2014 in review: Astana drama, fresh faces, hour records, and more

The 2014 season saw fresh faces emerge in the spring classics, worthy grand tour winners, and a revived interest in the "longest hour"

Photo: Tim De Waele

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PARIS (AFP) — After two years of Sky dominance, 2014 was the season that the rest fought back, and but for the Astana doping scandals, it would have gone down as a vintage edition.

Sky had, in eyes of some, taken the drama out of the Tour de France by guiding Bradley Wiggins and Chris Froome to dominant victories in 2012 and 2013, respectively.

But the British outfit’s inability to maintain that level of performance in 2014 helped to make it a thrilling year in cycling.

Vincenzo Nibali (Astana) was the main beneficiary as he emerged from the chaos of crashes during the Grand Boucle — that saw three former winners in Froome, Alberto Contador (Tinkoff-Saxo) and Andy Schleck (Trek Factory Racing) hit the deck and leave the race during the first 10 days — to streak away to victory.

All three grand tours produced high-level winners, with Nairo Quintana (Movistar) triumphing at the Giro d’Italia and Contador claiming a third Vuelta a España title after a terrific battle with Froome.

It has all led to much excitement ahead of the 2015 Tour, with people expecting the four best stage racers in the world — Froome, Contador, Quintana, and Nibali — to put on a nail-biting show on the way to Paris.

That should be the case now that the International Cycling Union (UCI) granted Nibali’s Astana team a WorldTour license for 2015, despite a spate of doping scandals.

Five Kazakh riders tied to the Astana organization tested positive for either the banned-blood-booster EPO or steroids during 2014, leading to speculation the UCI would kick Astana out of cycling.

But fortunately for Nibali, Astana was granted a license under certain conditions that will see them closely monitored in 2015.

Change of guard

Away from the grand tours, there was the start of a changing of the guard.

“Spartacus” — Fabian Cancellara (Trek Factory Racing) — won his third Ronde van Vlaanderen (Tour of Flanders) with a masterful and patient ride, making his move at just the right time to deny Belgian duo Greg Van Avermaet (BMC Racing) and Sep Vanmarcke (Belkin).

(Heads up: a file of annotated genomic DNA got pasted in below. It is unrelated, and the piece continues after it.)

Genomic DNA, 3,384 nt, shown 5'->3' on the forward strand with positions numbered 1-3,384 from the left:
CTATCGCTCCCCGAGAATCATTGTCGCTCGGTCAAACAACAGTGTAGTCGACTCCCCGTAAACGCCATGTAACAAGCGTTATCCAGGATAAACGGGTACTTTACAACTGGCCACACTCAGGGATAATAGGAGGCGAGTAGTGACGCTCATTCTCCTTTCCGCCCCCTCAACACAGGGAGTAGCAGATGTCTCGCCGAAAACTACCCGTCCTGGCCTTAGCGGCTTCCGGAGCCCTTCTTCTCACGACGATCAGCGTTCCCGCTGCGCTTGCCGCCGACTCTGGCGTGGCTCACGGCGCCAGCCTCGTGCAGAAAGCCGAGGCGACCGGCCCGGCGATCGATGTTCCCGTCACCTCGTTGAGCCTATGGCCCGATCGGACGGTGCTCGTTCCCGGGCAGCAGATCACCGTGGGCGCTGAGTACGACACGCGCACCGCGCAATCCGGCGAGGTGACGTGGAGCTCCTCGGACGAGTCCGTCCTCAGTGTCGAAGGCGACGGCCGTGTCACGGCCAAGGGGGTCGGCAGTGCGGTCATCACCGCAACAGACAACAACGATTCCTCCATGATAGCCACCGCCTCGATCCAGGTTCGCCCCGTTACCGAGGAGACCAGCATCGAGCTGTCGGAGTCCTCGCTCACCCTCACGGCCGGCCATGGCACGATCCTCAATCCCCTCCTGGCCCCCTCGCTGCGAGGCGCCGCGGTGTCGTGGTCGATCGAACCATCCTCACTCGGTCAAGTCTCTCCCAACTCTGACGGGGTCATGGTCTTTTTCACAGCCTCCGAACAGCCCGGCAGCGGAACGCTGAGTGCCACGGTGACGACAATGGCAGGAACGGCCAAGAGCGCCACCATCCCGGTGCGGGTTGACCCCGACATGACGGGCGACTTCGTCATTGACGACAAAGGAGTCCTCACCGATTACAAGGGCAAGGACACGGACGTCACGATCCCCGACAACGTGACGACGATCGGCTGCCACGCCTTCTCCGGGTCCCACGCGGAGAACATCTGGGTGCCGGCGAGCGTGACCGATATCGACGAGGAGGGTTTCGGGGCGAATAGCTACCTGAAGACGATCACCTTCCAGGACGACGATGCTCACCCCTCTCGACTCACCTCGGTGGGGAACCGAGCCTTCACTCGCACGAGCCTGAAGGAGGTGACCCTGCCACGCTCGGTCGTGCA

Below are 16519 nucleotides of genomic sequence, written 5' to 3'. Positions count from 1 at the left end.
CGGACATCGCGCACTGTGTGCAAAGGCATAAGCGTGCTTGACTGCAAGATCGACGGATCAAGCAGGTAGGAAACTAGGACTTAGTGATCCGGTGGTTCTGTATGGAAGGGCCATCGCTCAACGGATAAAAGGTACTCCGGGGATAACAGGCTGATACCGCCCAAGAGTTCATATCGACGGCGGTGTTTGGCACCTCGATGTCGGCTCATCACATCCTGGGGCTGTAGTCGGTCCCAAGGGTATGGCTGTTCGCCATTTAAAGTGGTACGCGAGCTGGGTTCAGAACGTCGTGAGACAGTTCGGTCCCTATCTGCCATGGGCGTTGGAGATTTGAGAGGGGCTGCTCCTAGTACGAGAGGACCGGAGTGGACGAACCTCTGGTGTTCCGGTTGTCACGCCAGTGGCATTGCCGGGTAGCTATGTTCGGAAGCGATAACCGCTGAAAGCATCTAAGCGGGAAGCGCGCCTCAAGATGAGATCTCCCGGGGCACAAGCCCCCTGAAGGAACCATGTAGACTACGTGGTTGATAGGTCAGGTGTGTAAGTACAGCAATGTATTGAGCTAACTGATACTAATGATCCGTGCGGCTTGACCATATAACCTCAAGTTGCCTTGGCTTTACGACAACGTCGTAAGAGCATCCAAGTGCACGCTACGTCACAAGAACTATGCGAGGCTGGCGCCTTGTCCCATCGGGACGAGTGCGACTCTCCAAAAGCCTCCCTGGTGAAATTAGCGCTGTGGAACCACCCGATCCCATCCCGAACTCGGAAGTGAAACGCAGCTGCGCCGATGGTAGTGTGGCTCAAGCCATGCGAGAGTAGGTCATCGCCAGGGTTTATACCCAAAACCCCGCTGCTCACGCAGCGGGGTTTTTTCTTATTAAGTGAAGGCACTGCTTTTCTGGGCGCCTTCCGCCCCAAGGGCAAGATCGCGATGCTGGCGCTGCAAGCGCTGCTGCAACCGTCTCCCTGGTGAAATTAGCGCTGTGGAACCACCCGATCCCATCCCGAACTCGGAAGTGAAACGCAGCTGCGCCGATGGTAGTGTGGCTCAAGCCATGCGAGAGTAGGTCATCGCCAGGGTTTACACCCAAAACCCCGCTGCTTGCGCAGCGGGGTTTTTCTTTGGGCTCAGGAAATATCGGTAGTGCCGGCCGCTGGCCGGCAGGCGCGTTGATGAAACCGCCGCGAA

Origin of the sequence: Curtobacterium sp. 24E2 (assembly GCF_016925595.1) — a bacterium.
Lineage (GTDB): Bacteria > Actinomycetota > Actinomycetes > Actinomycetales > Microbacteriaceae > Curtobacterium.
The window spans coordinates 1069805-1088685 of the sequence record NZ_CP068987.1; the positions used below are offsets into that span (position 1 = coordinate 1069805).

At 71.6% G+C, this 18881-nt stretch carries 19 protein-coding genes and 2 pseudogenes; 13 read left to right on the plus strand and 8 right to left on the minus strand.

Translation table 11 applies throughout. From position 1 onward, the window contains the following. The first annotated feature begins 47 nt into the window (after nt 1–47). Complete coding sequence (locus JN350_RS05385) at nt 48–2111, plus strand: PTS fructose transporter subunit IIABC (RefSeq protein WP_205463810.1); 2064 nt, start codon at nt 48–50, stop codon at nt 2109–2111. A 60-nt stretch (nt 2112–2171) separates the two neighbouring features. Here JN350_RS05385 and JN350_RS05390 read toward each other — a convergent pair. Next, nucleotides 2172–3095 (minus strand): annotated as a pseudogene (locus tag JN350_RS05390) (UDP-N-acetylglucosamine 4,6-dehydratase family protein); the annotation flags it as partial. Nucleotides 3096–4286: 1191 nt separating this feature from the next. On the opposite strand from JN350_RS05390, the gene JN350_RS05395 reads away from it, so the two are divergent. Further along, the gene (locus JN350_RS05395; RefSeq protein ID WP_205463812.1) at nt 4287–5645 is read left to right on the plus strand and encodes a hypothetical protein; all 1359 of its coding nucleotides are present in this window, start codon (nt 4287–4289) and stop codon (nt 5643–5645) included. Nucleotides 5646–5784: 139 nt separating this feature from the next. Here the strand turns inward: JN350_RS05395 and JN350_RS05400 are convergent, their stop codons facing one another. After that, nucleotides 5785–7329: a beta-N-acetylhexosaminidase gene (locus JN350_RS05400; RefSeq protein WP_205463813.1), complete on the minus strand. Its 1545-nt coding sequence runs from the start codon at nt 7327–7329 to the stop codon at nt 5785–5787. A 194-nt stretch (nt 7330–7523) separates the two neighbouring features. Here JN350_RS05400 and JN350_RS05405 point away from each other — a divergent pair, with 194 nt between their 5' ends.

A week later, it was Dutchman Niki Terpstra (Omega Pharma-Quick Step) who claimed victory at Paris-Roubaix, with Cancellara and Tom Boonen (Omega Pharma) out-smarted in the finale.

But it was the emergence of the likes of Norway’s Alexander Kristoff (Katusha), who won Milano-Sanremo, and German John Degenkolb (Giant-Shimano), who rode to second in Roubaix, that suggested the old guard is starting to be eased out.

In Ardennes classics, there were signs that change is on its way. Pole Michal Kwiatkowski (Omega Pharma-Quick Step) finished in the top five in all three Ardennes races, including two podium finishes. Ireland’s Dan Martin (Garmin-Sharp), and Belgium’s Jelle Vanendert of (Lotto-Belisol) both earned second-place finishes, in Flèche Wallonne and Amstel Gold, respectively.

Martin, in fact, would almost certainly have won a second straight title in Liège but for a crash on the final bend as he was streaking clear to victory.

However, the old guard would not be denied in the Ardennes. BMC’s Philippe Gilbert claimed Amstel Gold, Movistar’s Alejandro Valverde won Flèche Wallonne, and Orica-GreenEdge’s Simon Gerrans profited from Martin’s late crash to take Liège-Bastogne-Liège.

Masterful late break

But it was Kwiatkowski, 24, who took the most confidence from his performance and went on to become world champion in September with a masterful late break in Ponferrada, Spain.

Worlds was also the setting for Wiggins to demonstrate he is the only man capable of upsetting time trial king Tony Martin (Omega Pharma-Quick Step).

The German had won three world TT titles in a row, but Wiggins, who also beat Martin at the London Olympics, proved he is one of the greatest, and most versatile, riders of his generation.

The Brit finished the year by vowing to tackle the world hour record and Paris-Roubaix in 2015.

The hour record was thrust back into the limelight when the UCI changed the rules to allow the use of modern pursuit bikes, encouraging more professionals to tackle the 49.7-kilometer mark set by controversial Czech Ondrej Sosenka in 2005.

Veteran German Jens Voigt (Trek), to the delight of cycling fans, went first and pushed it out to 51.11km in September, although six weeks later, Austrian Matthias Brändle (IAM Cycling) went almost 750m farther.

That record is sure to come under pressure from Wiggins and others in 2015, a year that promises fireworks on many levels.

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